Sunday, March 29, 2015

Hatha maqal hag kalam nafar hindi

I discovered this video a few weeks ago by Telfaz11, a brilliant Saudi based video network that churns out an amazing array of TV genres on youtube for local and regional consumption.

There is much to be said about the video itself and the social and political reality of the very large Indian/other labour force in Saudi Arabia and the gulf (and now increasingly the Levant). I’d actually like to focus on the new dialect of hindu/Arab that has evolved over the last 30 years.
The import of large numbers of labourers from third world countries such as Pakistan, India, Bangladesh, Sri Lanka, the Philippines and other similar countries has been going since the early 1970s when the Oil boom made the Gulf region very rich. Since the majority of those brought in to the Gulf countries spoke only their local hindi or urdu dialects and spoke little Arabic, a new dialect developed that mixed those languages (and some English) and created something which I guess could be called pidgin Arabic (?).
The interesting thing is that it doesn’t actually use the formal Arabic as the basis for the language, but rather the local Arabic dialect such as Saudi, Emirati, Qatari etc…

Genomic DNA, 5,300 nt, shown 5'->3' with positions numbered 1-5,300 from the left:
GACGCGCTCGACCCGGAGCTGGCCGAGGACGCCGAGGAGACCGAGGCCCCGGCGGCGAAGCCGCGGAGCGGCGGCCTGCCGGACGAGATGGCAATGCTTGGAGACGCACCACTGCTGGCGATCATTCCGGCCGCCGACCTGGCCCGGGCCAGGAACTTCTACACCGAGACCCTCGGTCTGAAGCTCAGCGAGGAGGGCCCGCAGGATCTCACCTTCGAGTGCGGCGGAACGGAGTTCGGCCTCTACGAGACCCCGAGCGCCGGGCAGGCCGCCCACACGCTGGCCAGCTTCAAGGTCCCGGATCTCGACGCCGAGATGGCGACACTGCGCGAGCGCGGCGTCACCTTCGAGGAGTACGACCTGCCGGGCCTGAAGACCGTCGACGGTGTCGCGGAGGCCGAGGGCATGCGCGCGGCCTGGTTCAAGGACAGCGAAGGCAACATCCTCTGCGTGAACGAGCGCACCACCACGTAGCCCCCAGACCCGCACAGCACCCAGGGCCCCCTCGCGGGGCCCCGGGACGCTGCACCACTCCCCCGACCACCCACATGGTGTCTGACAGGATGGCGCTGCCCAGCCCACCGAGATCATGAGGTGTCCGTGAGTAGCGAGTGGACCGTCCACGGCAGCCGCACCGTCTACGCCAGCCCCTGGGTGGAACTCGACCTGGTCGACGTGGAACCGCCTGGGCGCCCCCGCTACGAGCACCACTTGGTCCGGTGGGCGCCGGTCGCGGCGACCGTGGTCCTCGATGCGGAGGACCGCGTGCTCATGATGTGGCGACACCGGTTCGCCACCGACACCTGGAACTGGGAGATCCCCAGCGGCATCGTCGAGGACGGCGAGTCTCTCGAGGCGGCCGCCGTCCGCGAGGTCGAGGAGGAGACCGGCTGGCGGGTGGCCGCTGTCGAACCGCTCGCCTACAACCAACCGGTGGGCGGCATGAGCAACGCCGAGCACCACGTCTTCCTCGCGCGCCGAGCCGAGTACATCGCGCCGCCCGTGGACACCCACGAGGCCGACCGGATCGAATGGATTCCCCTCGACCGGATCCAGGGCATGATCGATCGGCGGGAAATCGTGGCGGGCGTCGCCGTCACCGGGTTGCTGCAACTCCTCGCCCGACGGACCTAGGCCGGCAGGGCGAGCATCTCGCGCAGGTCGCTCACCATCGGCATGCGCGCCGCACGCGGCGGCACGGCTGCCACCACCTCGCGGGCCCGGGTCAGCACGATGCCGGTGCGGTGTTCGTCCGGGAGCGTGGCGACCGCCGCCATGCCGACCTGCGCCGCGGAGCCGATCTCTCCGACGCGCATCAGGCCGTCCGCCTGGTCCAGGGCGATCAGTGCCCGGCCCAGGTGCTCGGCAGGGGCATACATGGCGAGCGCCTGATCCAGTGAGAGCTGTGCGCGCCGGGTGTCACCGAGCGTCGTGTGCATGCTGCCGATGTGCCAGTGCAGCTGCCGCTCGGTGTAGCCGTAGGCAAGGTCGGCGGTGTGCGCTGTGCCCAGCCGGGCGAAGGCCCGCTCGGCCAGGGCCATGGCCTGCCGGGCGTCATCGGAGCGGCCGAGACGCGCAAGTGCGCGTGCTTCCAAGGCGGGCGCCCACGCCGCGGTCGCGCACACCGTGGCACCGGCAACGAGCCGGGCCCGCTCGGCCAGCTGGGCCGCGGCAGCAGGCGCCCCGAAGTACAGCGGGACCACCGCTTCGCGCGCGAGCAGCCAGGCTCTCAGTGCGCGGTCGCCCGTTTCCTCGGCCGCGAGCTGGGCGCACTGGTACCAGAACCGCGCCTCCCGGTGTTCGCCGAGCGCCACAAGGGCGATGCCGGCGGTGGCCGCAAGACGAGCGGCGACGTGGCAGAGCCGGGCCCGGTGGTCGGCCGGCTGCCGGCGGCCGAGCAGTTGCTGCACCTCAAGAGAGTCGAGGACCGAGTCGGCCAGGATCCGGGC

For example, if you wanted to say “I want to go to School to study”
In Arabic: Uwaddu an adh-haba ila almadrasa l’adrus
In the local dialect: Abee Arooh Almadrassa 7ag Al diraasa
In pidgin Arabic: Hatha nafar yabee yrooh madrasa 7ag dirasa

So it kind of takes out the grammar and the sentence structure and leaves in just the important keyword to convey the meaning.
Sometimes you will find some hindi or other words used such as
You are a trouble maker
Pidgin Arabic: Hatha  nafar wayed jinjaal
Where jinjaal is (I’m guessing) urdu for problem.
The interesting this is that even though throughout the last three decades there have been other nationalities brought in for work that don’t speak urdu/hindi such as Bengalis (mostly from Chitagong) and even Chinese, they all spoke the same Pidgin Arabic dialect, that how mainstream it became.